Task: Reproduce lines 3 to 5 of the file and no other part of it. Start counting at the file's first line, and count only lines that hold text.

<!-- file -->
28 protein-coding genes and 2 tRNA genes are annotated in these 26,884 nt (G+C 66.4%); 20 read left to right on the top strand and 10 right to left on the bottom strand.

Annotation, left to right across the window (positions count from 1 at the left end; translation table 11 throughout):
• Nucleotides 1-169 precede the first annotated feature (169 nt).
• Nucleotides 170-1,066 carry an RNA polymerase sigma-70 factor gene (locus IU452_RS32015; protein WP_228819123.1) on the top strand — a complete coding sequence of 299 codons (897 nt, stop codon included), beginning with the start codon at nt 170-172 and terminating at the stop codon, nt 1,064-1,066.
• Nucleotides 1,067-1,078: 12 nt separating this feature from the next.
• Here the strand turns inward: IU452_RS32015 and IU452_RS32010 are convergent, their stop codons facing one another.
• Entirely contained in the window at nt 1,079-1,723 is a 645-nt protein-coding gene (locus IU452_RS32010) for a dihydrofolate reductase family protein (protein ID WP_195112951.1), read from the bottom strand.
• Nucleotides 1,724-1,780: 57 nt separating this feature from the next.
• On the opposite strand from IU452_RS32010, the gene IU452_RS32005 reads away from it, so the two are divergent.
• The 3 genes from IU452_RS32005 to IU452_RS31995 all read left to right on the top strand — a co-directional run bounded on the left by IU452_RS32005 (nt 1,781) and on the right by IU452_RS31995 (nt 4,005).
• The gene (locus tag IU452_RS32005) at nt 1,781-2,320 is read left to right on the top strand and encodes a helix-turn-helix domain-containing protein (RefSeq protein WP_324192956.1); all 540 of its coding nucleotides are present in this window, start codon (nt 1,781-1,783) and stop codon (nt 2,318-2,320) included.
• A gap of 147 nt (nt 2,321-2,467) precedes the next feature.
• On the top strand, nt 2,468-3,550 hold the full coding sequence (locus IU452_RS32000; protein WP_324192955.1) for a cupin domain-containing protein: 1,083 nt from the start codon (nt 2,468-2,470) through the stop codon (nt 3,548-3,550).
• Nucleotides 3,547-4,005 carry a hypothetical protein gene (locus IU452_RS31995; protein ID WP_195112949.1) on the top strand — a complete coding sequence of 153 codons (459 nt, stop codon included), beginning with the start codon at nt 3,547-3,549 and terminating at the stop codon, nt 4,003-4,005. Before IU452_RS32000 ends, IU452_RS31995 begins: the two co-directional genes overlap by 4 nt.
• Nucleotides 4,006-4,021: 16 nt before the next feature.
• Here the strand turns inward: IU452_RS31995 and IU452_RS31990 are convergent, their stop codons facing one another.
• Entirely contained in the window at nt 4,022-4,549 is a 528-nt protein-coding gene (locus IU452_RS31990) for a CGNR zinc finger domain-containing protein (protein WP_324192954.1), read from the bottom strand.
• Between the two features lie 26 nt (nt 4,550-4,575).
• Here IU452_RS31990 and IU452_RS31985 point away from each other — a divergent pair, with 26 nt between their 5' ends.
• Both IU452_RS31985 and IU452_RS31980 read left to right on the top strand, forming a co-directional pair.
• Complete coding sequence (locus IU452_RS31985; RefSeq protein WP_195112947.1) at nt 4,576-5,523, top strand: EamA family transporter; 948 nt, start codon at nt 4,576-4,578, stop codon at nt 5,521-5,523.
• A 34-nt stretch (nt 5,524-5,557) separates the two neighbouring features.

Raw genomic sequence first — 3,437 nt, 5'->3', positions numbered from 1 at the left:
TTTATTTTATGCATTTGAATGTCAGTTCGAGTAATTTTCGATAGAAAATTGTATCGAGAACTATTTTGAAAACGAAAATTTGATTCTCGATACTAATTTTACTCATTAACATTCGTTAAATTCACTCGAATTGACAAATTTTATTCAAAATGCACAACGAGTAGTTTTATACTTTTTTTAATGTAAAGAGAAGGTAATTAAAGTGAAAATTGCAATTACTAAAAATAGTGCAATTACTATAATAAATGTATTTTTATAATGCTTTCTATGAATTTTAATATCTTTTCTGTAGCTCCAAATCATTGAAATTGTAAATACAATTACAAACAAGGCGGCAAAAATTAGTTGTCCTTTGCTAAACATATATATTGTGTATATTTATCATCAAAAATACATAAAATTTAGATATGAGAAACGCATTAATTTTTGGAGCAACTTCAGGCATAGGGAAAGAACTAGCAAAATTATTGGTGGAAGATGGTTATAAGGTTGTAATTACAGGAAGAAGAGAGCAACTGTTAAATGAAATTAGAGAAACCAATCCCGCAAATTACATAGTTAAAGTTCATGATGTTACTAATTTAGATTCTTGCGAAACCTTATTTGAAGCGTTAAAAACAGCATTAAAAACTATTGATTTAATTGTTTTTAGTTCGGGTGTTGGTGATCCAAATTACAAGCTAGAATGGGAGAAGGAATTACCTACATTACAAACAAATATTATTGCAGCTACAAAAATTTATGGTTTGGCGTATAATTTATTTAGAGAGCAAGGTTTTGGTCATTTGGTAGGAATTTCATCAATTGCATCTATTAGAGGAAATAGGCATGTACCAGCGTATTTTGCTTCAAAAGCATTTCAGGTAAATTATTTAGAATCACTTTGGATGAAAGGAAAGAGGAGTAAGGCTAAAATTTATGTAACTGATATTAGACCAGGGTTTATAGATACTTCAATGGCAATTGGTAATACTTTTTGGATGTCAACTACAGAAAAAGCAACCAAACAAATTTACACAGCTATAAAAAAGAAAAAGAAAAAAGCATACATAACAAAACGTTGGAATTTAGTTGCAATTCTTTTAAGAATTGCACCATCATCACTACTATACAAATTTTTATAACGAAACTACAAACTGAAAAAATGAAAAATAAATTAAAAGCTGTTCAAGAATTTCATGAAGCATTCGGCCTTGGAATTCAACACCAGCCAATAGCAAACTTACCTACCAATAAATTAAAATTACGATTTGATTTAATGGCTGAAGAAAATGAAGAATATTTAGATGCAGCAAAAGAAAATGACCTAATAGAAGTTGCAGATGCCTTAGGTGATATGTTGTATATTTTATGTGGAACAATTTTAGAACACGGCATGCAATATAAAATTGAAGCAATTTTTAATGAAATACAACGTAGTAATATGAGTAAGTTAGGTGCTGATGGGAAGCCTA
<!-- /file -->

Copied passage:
• Nucleotides 1-169 precede the first annotated feature (169 nt).
• Nucleotides 170-1,066 carry an RNA polymerase sigma-70 factor gene (locus IU452_RS32015; protein WP_228819123.1) on the top strand — a complete coding sequence of 299 codons (897 nt, stop codon included), beginning with the start codon at nt 170-172 and terminating at the stop codon, nt 1,064-1,066.
• Nucleotides 1,067-1,078: 12 nt separating this feature from the next.